Elective surgery during the COVID-19 pandemic may increase complications — small China study
A study in Wuhan, China’s COVID-19 epicentre suggests that having surgery during the coronavirus incubation period is likely to complicate or prolong your hospital stay. Researchers behind the first study of the effects of surgery on COVID-19 progression said that surgery might accelerate and worsen the disease.
Researchers from Renmin Hospital at Wuhan University and the University of Hong Kong found that 34 surgical patients who were later treated for COVID-19 complications had a 21% mortality rate, versus 2% for nonsurgical COVID-19 patients. Surgical patients also developed symptoms within two days of surgery compared to between five and eight days for the others.
“Surgery may not only cause immediate impairment of immune function but also induce an early systemic inflammatory response,” said lead researcher Shaoqing Lei.
The Times reports that says many hospitals in South Africa have postponed elective surgery, but authorities showed mixed reactions to the Chinese study. Mark van der Heever, spokesperson for the Western Cape Health Department, said the study sample was small and the patients involved had serious cancer procedures and even kidney transplants. “It is not relevant to our population or to any routine elective surgery,” he said.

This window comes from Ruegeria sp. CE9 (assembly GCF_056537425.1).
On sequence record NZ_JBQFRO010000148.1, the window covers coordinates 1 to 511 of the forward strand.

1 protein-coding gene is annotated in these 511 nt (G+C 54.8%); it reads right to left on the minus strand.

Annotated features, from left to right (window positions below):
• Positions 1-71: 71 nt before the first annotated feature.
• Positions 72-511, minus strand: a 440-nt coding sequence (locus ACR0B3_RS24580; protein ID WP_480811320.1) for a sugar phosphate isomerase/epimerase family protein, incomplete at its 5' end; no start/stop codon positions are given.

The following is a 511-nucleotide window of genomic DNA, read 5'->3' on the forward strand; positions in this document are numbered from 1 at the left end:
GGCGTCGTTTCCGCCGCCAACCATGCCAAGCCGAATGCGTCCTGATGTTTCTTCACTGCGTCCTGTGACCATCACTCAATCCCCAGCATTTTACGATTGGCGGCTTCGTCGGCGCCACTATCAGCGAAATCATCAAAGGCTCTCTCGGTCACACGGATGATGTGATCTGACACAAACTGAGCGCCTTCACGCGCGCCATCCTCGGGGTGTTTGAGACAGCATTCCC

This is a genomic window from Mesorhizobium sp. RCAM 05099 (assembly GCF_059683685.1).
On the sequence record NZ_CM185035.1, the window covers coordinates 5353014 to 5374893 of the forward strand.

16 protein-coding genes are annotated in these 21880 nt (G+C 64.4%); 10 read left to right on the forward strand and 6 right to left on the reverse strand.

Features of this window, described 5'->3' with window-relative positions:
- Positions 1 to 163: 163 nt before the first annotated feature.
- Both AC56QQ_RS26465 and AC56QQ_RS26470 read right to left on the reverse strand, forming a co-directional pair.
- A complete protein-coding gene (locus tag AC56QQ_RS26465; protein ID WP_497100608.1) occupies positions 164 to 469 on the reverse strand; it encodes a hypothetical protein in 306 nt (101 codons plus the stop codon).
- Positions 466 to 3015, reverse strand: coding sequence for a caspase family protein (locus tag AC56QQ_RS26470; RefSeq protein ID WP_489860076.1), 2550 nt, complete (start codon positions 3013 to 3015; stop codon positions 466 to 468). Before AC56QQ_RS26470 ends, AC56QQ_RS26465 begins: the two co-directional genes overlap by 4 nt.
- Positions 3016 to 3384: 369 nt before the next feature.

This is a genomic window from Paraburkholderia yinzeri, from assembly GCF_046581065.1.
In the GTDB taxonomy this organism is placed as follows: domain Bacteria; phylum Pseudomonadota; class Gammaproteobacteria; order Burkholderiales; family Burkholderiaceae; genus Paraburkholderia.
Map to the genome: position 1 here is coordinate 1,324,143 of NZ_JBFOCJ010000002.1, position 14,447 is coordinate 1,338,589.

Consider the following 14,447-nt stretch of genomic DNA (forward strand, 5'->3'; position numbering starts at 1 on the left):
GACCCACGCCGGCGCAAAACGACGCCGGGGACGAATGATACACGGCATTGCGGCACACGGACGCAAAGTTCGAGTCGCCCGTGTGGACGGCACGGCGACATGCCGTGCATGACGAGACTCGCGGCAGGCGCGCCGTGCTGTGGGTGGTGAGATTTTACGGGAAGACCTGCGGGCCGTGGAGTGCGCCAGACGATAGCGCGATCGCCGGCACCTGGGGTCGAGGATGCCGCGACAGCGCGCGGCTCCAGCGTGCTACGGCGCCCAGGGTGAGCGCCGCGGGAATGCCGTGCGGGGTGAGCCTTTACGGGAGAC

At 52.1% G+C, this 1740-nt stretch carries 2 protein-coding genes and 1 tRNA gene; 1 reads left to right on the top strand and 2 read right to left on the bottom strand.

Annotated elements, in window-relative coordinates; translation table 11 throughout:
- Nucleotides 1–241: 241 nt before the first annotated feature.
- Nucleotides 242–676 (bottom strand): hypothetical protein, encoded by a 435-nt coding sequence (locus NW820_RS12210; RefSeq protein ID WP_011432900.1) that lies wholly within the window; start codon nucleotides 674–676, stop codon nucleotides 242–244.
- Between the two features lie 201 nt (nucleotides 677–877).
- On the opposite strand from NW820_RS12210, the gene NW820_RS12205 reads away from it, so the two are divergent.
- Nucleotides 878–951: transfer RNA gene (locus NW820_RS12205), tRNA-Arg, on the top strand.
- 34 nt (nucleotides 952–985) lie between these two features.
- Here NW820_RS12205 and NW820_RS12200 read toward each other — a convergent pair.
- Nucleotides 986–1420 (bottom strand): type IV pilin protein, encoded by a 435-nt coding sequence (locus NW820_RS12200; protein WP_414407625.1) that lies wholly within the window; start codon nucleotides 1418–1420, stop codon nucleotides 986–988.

However, “the department issued a public notice informing clients that … elective surgery will be cancelled”.
Netcare group medical director Anchen Laubscher said the hospital group is postponing all elective surgery, “provided that this will not result in the patient’s outcome or quality of life being significantly altered”.
Background: The outbreak of 2019 novel coronavirus disease (COVID-19) in Wuhan, China, has spread rapidly worldwide. In the early stage, we encountered a small but meaningful number of patients who were unintentionally scheduled for elective surgeries during the incubation period of COVID-19. We intended to describe their clinical characteristics and outcomes.
Methods: We retrospectively analyzed the clinical data of 34 patients underwent elective surgeries during the incubation period of COVID-19 at Renmin Hospital, Zhongnan Hospital, Tongji Hospital and Central Hospital in Wuhan, from January 1 to February 5, 2020.
Findings: Of the 34 operative patients, the median age was 55 years (IQR, 43–63), and 20 (58·8%) patients were women. All patients developed COVID-19 pneumonia shortly after surgery with abnormal findings on chest computed tomographic scans. Common symptoms included fever (31 [91·2%]), fatigue (25 [73·5%]) and dry cough (18 [52·9%]). 15 (44·1%) patients required admission to intensive care unit (ICU) during disease progression, and 7 patients (20·5%) died after admission to ICU. Compared with non-ICU patients, ICU patients were older, were more likely to have underlying comorbidities, underwent more difficult surgeries, as well as more severe laboratory abnormalities (eg, hyperleukocytemia, lymphopenia). The most common complications in non-survivors included ARDS, shock, arrhythmia and acute cardiac injury.
Interpretation: In this retrospective cohort study of 34 operative patients with confirmed COVID-19, 15 (44·1%) patients needed ICU care, and the mortality rate was 20·5%.
Funding: National Natural Science Foundation of China.
Shaoqing Lei, Fang Jiang, Wating Su, Chang Chen, Jingli Chen, Wei Mei, Li-Ying Zhan, Yifan Jia, Liangqing Zhang, Danyong Liu, Zhong-Yuan Xia, Zhengyuan XiaFull report in The TimeseClinical Medicine abstract